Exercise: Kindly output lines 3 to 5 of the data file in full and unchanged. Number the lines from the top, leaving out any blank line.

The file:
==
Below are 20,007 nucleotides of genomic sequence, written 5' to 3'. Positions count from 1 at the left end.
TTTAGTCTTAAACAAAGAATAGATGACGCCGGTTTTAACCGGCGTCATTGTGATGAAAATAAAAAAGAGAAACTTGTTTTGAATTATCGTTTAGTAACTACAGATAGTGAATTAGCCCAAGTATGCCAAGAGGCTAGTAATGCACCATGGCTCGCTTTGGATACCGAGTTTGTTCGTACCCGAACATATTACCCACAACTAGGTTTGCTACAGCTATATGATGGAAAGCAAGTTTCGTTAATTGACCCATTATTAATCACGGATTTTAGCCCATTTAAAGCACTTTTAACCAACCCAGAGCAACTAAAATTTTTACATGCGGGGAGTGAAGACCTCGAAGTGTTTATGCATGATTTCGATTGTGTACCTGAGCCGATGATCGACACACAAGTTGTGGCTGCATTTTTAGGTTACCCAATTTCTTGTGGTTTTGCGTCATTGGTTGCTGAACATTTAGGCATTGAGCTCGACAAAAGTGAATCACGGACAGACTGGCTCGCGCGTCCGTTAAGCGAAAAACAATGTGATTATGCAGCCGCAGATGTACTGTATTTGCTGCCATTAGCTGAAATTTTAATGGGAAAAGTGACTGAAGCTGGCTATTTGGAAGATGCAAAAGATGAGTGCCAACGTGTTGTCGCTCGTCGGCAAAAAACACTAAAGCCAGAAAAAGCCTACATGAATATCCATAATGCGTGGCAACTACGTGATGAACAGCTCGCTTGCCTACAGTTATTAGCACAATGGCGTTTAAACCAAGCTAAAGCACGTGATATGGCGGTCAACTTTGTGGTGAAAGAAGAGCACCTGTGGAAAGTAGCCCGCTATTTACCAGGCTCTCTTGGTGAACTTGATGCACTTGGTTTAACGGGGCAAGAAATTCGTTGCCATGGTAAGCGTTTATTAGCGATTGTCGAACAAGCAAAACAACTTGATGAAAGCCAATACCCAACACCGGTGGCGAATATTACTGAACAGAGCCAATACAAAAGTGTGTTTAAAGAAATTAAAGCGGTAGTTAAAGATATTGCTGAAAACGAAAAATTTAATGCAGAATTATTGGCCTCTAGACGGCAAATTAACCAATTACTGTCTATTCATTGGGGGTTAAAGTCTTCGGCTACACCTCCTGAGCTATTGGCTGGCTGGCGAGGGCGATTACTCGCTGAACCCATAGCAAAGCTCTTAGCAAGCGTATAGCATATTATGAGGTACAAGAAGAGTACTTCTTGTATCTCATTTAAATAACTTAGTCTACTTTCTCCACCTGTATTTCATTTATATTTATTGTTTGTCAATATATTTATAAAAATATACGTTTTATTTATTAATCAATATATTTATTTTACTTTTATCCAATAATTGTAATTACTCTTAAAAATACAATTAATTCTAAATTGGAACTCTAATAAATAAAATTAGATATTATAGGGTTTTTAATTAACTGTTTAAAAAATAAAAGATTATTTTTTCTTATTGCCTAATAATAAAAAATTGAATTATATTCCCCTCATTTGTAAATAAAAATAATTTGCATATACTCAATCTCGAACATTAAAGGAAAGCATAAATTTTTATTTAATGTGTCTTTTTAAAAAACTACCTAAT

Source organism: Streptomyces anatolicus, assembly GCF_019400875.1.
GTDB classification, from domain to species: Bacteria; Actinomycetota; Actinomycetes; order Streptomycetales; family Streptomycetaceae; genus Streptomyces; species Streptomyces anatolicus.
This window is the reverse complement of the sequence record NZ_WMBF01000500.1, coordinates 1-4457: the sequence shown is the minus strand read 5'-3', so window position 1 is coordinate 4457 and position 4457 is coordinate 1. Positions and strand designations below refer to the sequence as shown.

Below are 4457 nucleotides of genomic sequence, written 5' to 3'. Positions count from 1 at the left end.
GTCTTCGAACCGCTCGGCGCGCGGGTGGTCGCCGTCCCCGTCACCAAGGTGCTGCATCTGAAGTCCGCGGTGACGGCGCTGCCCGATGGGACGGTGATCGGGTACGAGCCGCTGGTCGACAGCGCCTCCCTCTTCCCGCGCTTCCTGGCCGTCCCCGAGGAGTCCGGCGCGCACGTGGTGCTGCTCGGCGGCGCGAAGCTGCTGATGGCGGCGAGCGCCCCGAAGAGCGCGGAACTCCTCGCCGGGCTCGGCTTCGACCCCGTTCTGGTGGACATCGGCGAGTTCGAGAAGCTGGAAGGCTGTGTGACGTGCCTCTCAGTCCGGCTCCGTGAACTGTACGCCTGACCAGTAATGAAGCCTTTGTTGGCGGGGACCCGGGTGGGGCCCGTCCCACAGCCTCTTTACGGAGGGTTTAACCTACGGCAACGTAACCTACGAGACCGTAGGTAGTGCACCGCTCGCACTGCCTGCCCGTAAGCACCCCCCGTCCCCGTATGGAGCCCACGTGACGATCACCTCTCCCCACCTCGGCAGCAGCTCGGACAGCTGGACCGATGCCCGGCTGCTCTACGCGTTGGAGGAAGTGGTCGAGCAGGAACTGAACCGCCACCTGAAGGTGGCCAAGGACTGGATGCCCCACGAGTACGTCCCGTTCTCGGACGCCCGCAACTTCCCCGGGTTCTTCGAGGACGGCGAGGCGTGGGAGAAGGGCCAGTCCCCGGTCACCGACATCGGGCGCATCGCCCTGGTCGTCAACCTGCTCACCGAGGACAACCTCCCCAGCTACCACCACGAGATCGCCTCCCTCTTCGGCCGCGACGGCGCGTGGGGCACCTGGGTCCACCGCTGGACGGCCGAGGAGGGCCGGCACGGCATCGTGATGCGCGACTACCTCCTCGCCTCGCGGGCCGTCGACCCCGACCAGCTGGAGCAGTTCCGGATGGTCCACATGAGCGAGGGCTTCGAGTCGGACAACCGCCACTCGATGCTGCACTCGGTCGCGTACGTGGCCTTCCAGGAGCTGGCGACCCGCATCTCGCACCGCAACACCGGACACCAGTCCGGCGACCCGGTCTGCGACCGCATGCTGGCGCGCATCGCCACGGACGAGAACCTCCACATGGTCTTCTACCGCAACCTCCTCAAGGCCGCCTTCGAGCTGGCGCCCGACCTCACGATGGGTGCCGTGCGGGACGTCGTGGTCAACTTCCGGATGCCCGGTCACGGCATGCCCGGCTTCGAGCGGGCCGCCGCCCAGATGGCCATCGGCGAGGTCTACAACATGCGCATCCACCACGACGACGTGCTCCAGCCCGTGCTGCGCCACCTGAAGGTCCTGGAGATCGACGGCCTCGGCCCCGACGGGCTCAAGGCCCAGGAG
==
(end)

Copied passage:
Source organism: Streptomyces anatolicus, assembly GCF_019400875.1.
GTDB classification, from domain to species: Bacteria; Actinomycetota; Actinomycetes; order Streptomycetales; family Streptomycetaceae; genus Streptomyces; species Streptomyces anatolicus.
This window is the reverse complement of the sequence record NZ_WMBF01000500.1, coordinates 1-4457: the sequence shown is the minus strand read 5'-3', so window position 1 is coordinate 4457 and position 4457 is coordinate 1. Positions and strand designations below refer to the sequence as shown.